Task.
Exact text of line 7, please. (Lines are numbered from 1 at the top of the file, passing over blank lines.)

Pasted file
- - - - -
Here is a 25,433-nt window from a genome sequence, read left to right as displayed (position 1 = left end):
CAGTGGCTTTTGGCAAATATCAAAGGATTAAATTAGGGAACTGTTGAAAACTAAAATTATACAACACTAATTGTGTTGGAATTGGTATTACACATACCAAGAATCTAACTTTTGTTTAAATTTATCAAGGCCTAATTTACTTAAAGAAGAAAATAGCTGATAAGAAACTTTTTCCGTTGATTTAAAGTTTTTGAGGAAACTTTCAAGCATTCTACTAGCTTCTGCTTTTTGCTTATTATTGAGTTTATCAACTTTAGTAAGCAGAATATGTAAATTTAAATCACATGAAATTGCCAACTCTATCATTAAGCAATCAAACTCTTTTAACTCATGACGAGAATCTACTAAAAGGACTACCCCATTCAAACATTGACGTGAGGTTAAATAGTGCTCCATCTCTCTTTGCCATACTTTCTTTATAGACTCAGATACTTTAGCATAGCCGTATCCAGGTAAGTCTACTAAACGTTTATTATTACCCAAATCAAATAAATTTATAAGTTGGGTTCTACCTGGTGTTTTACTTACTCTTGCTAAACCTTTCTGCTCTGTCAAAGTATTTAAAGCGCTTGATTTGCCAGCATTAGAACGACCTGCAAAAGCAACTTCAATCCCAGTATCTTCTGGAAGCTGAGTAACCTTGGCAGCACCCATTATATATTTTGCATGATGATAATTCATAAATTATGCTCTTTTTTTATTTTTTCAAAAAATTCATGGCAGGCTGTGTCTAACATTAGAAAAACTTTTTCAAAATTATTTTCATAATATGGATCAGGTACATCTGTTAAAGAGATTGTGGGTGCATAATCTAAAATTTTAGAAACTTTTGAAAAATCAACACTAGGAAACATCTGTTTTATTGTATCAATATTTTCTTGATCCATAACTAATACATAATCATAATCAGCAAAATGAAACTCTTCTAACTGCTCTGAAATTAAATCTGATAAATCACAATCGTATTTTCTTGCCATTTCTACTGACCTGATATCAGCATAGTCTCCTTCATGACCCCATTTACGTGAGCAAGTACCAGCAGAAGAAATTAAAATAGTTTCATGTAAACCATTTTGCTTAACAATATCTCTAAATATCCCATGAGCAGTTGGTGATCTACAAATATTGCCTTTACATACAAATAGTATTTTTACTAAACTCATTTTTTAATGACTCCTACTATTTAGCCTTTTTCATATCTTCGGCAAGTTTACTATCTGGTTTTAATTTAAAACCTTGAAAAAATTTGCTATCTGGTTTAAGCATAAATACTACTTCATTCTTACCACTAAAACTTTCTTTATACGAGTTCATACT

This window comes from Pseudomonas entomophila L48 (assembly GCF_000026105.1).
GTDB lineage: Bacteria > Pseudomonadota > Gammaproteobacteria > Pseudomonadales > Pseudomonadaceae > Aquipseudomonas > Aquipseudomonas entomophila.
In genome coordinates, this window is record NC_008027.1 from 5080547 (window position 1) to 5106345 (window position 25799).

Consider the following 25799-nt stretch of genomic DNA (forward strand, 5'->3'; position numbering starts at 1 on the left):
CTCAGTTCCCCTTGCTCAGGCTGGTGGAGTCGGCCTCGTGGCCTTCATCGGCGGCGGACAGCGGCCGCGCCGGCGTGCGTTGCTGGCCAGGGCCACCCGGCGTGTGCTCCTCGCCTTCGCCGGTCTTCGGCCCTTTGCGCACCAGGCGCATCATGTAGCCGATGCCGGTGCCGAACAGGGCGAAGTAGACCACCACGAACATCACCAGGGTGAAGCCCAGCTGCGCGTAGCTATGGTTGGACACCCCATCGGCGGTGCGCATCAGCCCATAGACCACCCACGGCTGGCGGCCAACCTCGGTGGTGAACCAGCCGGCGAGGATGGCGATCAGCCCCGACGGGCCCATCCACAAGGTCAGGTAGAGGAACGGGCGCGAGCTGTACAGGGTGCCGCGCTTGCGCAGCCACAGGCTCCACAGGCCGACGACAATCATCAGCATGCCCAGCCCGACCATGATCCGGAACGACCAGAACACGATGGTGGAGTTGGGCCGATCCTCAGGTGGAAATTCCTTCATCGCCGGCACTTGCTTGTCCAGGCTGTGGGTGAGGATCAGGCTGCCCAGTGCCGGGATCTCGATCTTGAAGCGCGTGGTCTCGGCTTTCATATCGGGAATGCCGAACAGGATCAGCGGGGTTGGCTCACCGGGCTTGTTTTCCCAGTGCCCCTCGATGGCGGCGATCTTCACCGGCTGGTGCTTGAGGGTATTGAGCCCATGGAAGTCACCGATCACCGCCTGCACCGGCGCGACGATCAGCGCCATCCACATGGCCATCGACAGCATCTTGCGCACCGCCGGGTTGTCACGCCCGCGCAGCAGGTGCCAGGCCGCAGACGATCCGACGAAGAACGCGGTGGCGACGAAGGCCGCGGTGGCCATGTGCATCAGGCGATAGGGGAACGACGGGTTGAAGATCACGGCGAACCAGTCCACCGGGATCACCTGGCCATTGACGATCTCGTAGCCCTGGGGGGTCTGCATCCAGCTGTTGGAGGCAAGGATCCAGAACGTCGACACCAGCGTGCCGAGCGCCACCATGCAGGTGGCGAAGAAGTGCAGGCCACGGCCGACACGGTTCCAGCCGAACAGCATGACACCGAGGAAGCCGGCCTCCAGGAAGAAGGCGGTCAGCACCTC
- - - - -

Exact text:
CTCAGTTCCCCTTGCTCAGGCTGGTGGAGTCGGCCTCGTGGCCTTCATCGGCGGCGGACAGCGGCCGCGCCGGCGTGCGTTGCTGGCCAGGGCCACCCGGCGTGTGCTCCTCGCCTTCGCCGGTCTTCGGCCCTTTGCGCACCAGGCGCATCATGTAGCCGATGCCGGTGCCGAACAGGGCGAAGTAGACCACCACGAACATCACCAGGGTGAAGCCCAGCTGCGCGTAGCTATGGTTGGACACCCCATCGGCGGTGCGCATCAGCCCATAGACCACCCACGGCTGGCGGCCAACCTCGGTGGTGAACCAGCCGGCGAGGATGGCGATCAGCCCCGACGGGCCCATCCACAAGGTCAGGTAGAGGAACGGGCGCGAGCTGTACAGGGTGCCGCGCTTGCGCAGCCACAGGCTCCACAGGCCGACGACAATCATCAGCATGCCCAGCCCGACCATGATCCGGAACGACCAGAACACGATGGTGGAGTTGGGCCGATCCTCAGGTGGAAATTCCTTCATCGCCGGCACTTGCTTGTCCAGGCTGTGGGTGAGGATCAGGCTGCCCAGTGCCGGGATCTCGATCTTGAAGCGCGTGGTCTCGGCTTTCATATCGGGAATGCCGAACAGGATCAGCGGGGTTGGCTCACCGGGCTTGTTTTCCCAGTGCCCCTCGATGGCGGCGATCTTCACCGGCTGGTGCTTGAGGGTATTGAGCCCATGGAAGTCACCGATCACCGCCTGCACCGGCGCGACGATCAGCGCCATCCACATGGCCATCGACAGCATCTTGCGCACCGCCGGGTTGTCACGCCCGCGCAGCAGGTGCCAGGCCGCAGACGATCCGACGAAGAACGCGGTGGCGACGAAGGCCGCGGTGGCCATGTGCATCAGGCGATAGGGGAACGACGGGTTGAAGATCACGGCGAACCAGTCCACCGGGATCACCTGGCCATTGACGATCTCGTAGCCCTGGGGGGTCTGCATCCAGCTGTTGGAGGCAAGGATCCAGAACGTCGACACCAGCGTGCCGAGCGCCACCATGCAGGTGGCGAAGAAGTGCAGGCCACGGCCGACACGGTTCCAGCCGAACAGCATGACACCGAGGAAGCCGGCCTCCAGGAAGAAGGCGGTCAGCACCTC